Requests for Further Information
27.Although the specific challenge is to the decision taken on 10 July 2003, the first complaint relates to the failure to provide information to which WESTA believed that it was entitled. The request was made under Section 22(11) of the Act which is in these terms:



"Within 21 days of the giving of the notice any body representative of licence holders may ask the council for such further information or explanations with regard to the proposed charges as the body concerned may reasonable require to ascertain whether the proposed charges are reasonable and in accordance with the provisions of this section and as soon as reasonably practicable the council shall comply with the request."
28.Thus, the limitations on this request are, first, that it must relate to the proposed charges; secondly, that it must be of information reasonably required; and, thirdly, that the purpose of obtaining the information must be for the purpose of ascertaining whether the proposed charges are reasonable. Where, as here, Westminster has specifically purported to link charges to costs, it clearly becomes reasonable to enquire about those costs although the level of detail sought is another matter.


29.WESTA complain about the information provided in relation to cleansing, enforcement, licensing client charges and cashiers' costs. As to each, the Table of Costs in Appendix B of the Review Paper had not only provided the gross figures, but had broken those figures down; Appendix A set out explanations or descriptions of the individual components making up the headings in the table. As I have observed, no questions were asked about the specific figures for cleansing costs said to be incurred; the questions raised were concerned with entitlement to charge and the evidence of use of refuse collection services by those with a non-refuse discount. That concerns the principle upon which charges were being levied (and to the effect that little if anything was revealed by way of direct evidence of abuse) rather than the costs incurred.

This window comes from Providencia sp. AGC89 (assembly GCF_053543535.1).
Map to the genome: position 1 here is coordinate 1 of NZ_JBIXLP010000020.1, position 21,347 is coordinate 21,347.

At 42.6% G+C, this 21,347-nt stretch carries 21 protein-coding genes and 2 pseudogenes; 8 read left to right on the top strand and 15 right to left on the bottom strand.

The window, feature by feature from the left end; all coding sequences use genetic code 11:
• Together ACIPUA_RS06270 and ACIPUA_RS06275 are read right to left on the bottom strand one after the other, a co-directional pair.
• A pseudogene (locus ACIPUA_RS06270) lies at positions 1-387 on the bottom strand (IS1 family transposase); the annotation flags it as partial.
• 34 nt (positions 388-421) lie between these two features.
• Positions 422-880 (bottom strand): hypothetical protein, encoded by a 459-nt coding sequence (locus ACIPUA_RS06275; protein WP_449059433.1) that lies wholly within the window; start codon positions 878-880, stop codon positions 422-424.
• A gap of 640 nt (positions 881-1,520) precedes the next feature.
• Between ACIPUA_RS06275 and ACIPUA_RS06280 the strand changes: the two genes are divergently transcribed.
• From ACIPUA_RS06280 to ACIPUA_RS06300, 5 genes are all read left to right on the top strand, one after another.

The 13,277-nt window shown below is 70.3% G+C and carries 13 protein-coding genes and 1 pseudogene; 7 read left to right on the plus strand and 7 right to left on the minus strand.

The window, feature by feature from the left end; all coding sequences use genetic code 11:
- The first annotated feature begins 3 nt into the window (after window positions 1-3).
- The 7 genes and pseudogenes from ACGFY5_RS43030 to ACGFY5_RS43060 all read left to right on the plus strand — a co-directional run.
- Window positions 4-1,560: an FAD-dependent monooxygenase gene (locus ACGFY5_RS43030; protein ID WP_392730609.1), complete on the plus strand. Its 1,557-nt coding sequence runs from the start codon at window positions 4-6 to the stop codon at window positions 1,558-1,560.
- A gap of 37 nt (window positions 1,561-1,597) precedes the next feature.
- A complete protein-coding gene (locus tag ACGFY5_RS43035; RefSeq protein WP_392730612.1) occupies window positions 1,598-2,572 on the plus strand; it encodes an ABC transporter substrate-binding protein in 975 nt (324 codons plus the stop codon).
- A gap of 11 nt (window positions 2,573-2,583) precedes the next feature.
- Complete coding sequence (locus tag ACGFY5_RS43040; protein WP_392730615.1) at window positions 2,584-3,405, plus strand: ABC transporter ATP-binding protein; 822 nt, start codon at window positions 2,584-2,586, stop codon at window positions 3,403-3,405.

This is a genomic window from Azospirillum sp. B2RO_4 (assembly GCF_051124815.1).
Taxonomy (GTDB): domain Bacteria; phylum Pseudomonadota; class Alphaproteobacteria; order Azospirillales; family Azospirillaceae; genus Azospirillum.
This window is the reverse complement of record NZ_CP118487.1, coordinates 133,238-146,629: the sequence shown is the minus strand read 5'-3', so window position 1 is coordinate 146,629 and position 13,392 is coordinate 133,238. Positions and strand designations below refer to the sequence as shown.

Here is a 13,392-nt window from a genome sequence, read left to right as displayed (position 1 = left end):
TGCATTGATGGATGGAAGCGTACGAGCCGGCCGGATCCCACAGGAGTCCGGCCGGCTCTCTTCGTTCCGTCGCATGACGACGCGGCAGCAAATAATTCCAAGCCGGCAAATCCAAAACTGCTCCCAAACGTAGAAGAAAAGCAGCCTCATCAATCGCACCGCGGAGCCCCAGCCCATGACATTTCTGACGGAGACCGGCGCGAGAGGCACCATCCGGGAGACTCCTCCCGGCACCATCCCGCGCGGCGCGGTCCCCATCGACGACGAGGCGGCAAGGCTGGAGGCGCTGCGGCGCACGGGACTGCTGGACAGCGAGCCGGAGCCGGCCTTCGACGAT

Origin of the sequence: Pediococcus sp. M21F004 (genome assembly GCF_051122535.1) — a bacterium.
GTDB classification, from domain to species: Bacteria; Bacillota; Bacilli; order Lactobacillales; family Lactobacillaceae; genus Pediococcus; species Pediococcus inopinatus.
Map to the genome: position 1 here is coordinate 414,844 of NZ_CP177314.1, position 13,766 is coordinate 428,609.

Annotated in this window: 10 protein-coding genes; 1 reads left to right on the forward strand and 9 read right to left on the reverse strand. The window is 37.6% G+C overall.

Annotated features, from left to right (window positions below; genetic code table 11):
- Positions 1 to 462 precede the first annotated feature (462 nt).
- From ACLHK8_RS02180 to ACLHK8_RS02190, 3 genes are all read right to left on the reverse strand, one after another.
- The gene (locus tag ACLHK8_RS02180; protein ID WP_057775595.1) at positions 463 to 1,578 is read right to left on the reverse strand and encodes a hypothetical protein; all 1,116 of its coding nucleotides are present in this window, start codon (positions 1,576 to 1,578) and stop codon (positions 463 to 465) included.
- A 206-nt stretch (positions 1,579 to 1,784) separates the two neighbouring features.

30.Questions concerning enforcement related to the evidence for the statement that "it is overwhelmingly people in [W1 and WC2] who benefit from [enforcement] action"; that led to the detailed statistics provided in the letter of 18 June. The further request for details of date, time, location and commodity sold in relation to each unlicensed street trader over a twelve month period was made outside the statutory period (being by letter dated 28 April, repeated on 26 June) but is, in any event, beyond that which it was reasonable to require Westminster to provide particularly having regard to the explanation in the letter of 18 June which repeated that only 25% of the cost of enforcement was being charged to street traders for reasons there explained with apportionment to isolated pitches in W1 and WC2 on the basis that these were the districts where most unlicensed trading takes place. Appendix A had said that this was based on time recorded information: no request was made to see that data either in whole or in part.